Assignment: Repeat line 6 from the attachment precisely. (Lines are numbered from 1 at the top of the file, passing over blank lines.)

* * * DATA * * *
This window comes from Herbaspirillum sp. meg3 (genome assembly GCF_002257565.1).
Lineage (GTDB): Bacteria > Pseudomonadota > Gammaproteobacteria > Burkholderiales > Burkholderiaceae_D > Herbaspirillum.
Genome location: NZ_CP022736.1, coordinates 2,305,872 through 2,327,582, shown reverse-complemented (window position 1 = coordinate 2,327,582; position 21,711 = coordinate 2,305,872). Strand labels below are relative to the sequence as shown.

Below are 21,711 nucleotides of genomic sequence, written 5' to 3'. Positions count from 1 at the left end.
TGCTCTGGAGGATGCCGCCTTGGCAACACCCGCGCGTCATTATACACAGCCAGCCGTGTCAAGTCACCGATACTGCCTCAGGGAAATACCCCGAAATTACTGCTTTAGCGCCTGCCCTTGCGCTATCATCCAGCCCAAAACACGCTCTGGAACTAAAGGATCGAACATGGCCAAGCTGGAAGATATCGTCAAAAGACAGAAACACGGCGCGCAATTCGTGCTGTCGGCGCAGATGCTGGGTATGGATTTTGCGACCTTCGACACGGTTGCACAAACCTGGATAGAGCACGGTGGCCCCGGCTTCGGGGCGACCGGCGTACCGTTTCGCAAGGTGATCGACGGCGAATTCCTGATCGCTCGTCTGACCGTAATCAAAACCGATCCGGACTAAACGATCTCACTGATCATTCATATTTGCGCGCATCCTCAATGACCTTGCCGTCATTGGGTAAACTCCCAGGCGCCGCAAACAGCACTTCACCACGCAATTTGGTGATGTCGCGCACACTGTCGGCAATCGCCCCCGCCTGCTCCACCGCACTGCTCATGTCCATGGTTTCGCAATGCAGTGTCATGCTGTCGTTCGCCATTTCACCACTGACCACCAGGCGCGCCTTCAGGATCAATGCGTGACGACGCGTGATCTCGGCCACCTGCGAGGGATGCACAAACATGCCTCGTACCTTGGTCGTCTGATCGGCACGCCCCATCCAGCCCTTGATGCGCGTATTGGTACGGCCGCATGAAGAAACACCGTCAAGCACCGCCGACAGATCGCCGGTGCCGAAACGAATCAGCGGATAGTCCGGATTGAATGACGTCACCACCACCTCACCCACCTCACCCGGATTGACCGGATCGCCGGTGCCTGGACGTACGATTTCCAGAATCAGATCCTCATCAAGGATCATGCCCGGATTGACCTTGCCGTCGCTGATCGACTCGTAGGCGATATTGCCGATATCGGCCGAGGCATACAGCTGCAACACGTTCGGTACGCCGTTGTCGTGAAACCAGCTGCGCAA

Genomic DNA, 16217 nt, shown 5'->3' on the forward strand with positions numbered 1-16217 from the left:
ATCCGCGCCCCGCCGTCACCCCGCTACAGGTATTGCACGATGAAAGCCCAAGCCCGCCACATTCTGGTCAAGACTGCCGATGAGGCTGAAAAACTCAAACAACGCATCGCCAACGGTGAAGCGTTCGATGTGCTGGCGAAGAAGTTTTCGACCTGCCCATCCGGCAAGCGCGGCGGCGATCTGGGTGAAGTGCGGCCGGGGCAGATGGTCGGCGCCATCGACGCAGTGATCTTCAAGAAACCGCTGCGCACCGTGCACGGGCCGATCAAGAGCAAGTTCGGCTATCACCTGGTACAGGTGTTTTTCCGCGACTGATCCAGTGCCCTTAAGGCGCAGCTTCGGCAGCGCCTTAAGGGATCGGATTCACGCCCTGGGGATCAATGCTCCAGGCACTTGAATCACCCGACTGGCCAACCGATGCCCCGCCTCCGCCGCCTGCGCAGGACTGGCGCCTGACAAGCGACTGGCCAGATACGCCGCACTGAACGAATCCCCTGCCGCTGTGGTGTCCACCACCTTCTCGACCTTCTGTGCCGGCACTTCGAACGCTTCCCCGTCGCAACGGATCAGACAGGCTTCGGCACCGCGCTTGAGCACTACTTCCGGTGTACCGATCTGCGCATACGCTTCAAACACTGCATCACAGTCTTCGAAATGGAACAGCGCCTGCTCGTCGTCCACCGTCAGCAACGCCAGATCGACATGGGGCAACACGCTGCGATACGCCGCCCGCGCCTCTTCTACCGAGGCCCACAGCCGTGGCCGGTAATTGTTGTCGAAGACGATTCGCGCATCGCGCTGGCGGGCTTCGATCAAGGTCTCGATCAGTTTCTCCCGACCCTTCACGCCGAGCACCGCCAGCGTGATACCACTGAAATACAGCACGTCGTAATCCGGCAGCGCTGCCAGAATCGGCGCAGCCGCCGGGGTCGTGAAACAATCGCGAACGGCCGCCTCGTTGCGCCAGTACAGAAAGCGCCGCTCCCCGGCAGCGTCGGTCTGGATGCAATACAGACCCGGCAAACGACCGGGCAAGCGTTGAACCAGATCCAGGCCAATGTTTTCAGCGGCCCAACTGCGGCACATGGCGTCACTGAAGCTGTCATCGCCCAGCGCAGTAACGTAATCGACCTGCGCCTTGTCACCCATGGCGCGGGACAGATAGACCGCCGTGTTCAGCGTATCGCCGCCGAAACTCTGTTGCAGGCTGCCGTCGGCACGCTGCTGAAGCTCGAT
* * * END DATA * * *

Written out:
Genomic DNA, 16217 nt, shown 5'->3' on the forward strand with positions numbered 1-16217 from the left: